Former Federal Prosecutor Explains Why Manafort's 47-Month Sentence Shocked Her

Mar 8, 2019
Originally published on March 8, 2019 12:47 pm
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AUDIE CORNISH, HOST:

The sentencing of President Trump's former campaign chairman Paul Manafort has revived the age-old debate about disparities in sentencing - who gets more time in prison, who gets less and why. Prosecutors say Manafort hid more than $55 million in overseas bank accounts, defrauding both banks and the U.S. government. For that, he'll get just under four years in prison and have to pay a fine and restitution. To understand what to make of this sentence, we're joined by Barbara McQuade. She's a former federal prosecutor. She now teaches at the University of Michigan Law School. Welcome to the program.

BARBARA MCQUADE: Thanks, Audie.

CORNISH: So let's just start by saying you do not agree with the judge's decision, (laughter) right? You have said that Manafort got off easy. So let's talk about why. First of all, the sentencing guidelines for this were around 19 to 24 years in prison, and the judge said that while Manafort's crimes are very serious, that sort of punishment would have been too harsh. Is that what others convicted of similar crimes get?

MCQUADE: Well, the sentencing guidelines were begun to reduce disparities in the criminal justice system, and so the Sentencing Commission collected data from all the sentences across the country and found a mean and used that to calculate sentencing guidelines. You get additional points for aggravating factors. And so that is the best assessment of what a typical defendant committing that crime would get. And so to see the judge say 19 to 24 years is excessive and drop all the way down to four years is really a very drastic reduction from what is expected from the Sentencing Commission.

CORNISH: But they're only guidelines, right? Judges have some discretion. What are some of the factors here?

MCQUADE: You're absolutely right. There was a time when they were mandatory. The Supreme Court found that unconstitutional. And now they're just advisory, and the court is also supposed to consider things like the nature and seriousness of the offense, characteristics of the offender and other factors. And the guidelines are just one of those factors.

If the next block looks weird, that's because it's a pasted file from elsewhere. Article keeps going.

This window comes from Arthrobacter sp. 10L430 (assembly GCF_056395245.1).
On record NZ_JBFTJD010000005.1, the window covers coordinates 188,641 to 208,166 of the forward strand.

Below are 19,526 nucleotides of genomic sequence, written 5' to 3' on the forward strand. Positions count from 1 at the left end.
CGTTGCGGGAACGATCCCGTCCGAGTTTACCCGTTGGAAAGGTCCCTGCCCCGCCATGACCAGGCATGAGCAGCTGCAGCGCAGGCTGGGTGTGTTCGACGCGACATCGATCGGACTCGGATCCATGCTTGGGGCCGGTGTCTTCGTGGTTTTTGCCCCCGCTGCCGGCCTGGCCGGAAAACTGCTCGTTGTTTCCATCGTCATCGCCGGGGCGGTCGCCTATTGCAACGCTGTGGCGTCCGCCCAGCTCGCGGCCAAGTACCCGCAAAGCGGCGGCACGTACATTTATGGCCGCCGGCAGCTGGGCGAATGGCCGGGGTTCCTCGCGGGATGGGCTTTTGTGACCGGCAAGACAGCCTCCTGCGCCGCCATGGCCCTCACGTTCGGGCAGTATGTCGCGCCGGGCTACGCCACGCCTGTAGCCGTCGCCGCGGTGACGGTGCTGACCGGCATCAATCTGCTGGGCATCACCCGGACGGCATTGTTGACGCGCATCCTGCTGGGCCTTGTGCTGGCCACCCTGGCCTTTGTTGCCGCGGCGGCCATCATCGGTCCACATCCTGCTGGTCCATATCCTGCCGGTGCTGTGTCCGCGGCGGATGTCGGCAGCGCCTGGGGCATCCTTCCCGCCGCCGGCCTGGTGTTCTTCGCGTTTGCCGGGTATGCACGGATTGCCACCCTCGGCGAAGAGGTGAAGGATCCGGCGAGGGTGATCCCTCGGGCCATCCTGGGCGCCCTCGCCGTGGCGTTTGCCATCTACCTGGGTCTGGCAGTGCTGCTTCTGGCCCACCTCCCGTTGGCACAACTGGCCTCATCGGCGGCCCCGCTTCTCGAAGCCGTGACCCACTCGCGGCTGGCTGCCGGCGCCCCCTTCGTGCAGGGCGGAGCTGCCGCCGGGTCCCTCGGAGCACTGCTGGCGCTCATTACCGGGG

CORNISH: Do many judges break from the sentencing guidelines for this sort of crime? I mean, is this all that unusual?

MCQUADE: It is not all that unusual to see judges vary downward from the sentencing guidelines in white-collar cases. Which, you know, I would submit supports this notion that there is a different criminal justice system for those who are wealthy and powerful from the criminal justice system from those who are indigent. I think there is class disparity and racial disparity that goes into some of those things. But I will say I have not seen variances downward that are so drastic from, you know, 19 to 24 years all the way down to less than four.

CORNISH: Manafort will be sentenced next week for a different set of crimes in another federal court, this one in Washington. Do you see a potential for a harsher sentence there?

MCQUADE: Yes. That sentence will be imposed by Judge Amy Berman Jackson. She is limited by a 10-year statutory maximum on her sentence. And she also has the power to make that sentence either concurrent - served at the same time as the sentence imposed by Judge T.S. Ellis - or she could make it consecutive, which means it gets added onto the end. So the maximum she could impose would be something just under 14 years.

I think that she has had a chance to see Paul Manafort involved in obstruction of justice and witness tampering, for which she revoked his bond. She also was the fact-finder who found that he lied to the special counsel in his efforts to cooperate. And so I think those factors are things that she will also keep in mind as she imposes sentence.

CORNISH: At the same time, the crimes that Paul Manafort was found guilty of here, they don't have anything to do with the probe into the Trump campaign and the investigation into Russian meddling in the U.S. election. But do you think there's, like, a message in his sentencing to others who might be implicated in that investigation?

MCQUADE: Yeah. You know, I think that the charges did not relate to Russia, but the investigation certainly did. His contacts with people in Ukraine and overseas banks, all of that was intertwined with the investigation that Robert Mueller was conducting into Russia. I do worry a little bit that a 47-month sentence sends a message to would-be cooperators that you're not going to get hammered, even if you go to trial and are convicted. Seeing a possibility of a long sentence for those who do not cooperate, I think, is really important.

And so there is still that possibility in Washington, D.C., next week, when Judge Jackson imposes sentence. She can show the world what happens when you lie to cooperators, pretend to cooperate and continue to lie.

CORNISH: That's former federal prosecutor Barbara McQuade. Thank you for speaking with us.

MCQUADE: Thanks very much, Audie. Transcript provided by NPR, Copyright NPR.